So stick to punishment that looses him things. He bites he looses the fun game, he jumps up he looses attention, he pulls on the leash the walk stops, etc. and also focus on prevention. Teach commands that can be used for fixing bad behaviors (dogs can't jump up if he's sitting, can't bark at the dog is he's staring at your face, can't eat the garbage if you tell him to "leave it", etc.). Also use blocking to teach him that some things don't work. If every single time he tries to steal something from the table you step in front of him and don't let him get to it (don't touch him, just block him) he'll eventually give up. This also involves prevention, if you are not there to work on training something he needs to be prevented from rehearsing the bad behaviors. use crates, gates, leashes and doors to restrict his access. A leash on all the time when you are home will also help to prevent the biting. You are quickly able to remove him from whoever he is biting and can prevent him from getting to the people he wants to use as toys.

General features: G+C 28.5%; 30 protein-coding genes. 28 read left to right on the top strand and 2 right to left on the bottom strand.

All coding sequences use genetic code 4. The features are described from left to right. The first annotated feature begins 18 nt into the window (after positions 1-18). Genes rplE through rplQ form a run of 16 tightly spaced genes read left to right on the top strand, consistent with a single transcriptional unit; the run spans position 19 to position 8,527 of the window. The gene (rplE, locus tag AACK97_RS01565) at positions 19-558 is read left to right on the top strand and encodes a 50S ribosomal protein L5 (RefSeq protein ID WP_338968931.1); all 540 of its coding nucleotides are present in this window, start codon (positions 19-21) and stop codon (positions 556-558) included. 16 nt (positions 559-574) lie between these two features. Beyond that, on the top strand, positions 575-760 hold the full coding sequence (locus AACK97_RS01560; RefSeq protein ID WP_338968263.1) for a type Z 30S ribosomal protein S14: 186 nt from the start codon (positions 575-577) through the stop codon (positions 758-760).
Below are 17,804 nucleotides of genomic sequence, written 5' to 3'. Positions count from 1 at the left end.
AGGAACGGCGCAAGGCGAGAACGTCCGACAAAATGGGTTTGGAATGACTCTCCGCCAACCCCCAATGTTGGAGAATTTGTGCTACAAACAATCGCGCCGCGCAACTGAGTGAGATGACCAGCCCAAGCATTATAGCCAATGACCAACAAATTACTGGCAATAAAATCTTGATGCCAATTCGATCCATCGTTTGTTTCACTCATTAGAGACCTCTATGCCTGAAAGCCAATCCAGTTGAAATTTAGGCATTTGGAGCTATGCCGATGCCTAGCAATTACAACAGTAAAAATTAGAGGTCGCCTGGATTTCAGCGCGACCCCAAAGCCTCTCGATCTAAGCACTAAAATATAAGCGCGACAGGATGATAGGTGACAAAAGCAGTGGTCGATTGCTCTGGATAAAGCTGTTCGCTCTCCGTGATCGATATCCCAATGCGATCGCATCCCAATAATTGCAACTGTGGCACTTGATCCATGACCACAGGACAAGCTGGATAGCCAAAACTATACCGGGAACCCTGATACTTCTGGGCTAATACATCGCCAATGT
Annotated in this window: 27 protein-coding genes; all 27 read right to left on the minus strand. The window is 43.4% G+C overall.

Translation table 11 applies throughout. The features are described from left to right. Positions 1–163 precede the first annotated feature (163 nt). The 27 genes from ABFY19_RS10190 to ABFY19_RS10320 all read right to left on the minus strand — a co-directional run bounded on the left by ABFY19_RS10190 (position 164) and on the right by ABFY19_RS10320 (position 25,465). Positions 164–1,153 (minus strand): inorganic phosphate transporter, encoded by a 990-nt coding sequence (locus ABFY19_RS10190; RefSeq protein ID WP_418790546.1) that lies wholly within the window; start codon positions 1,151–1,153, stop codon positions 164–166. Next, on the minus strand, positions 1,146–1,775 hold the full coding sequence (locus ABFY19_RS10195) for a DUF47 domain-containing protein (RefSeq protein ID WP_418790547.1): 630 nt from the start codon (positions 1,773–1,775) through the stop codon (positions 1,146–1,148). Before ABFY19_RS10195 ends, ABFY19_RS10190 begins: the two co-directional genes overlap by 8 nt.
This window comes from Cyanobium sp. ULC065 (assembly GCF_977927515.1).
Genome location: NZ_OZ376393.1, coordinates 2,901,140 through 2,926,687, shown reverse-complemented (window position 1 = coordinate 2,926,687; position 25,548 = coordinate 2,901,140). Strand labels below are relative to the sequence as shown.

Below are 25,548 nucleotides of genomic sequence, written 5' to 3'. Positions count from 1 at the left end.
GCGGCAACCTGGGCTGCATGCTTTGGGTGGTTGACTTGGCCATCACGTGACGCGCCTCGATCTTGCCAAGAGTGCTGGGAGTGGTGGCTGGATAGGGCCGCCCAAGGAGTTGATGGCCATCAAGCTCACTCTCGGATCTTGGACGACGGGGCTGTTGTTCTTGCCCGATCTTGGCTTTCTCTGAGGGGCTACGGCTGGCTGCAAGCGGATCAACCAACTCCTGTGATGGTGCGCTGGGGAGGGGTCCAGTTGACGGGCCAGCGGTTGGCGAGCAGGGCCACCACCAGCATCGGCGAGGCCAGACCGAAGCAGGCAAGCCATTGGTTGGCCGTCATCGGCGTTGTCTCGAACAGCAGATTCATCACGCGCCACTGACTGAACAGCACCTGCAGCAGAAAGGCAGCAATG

It's also important that he succeeds as much as possible. That gives you more things to reward, and trust me you'll need to use something better than "good boy" and some petting. Use food, yummy food. Carry it around in a fanny pack or something similar so you are always able to quickly reward behavior you like. Too often we forget to notice the dog when he's doing what we want (like picking up a toy instead of grabbing a hand). In the case of playing with toys you may want to reward him by playing with the dog using the toy as treats may distract him, but only do this is he actually enjoys playing with you using the toy.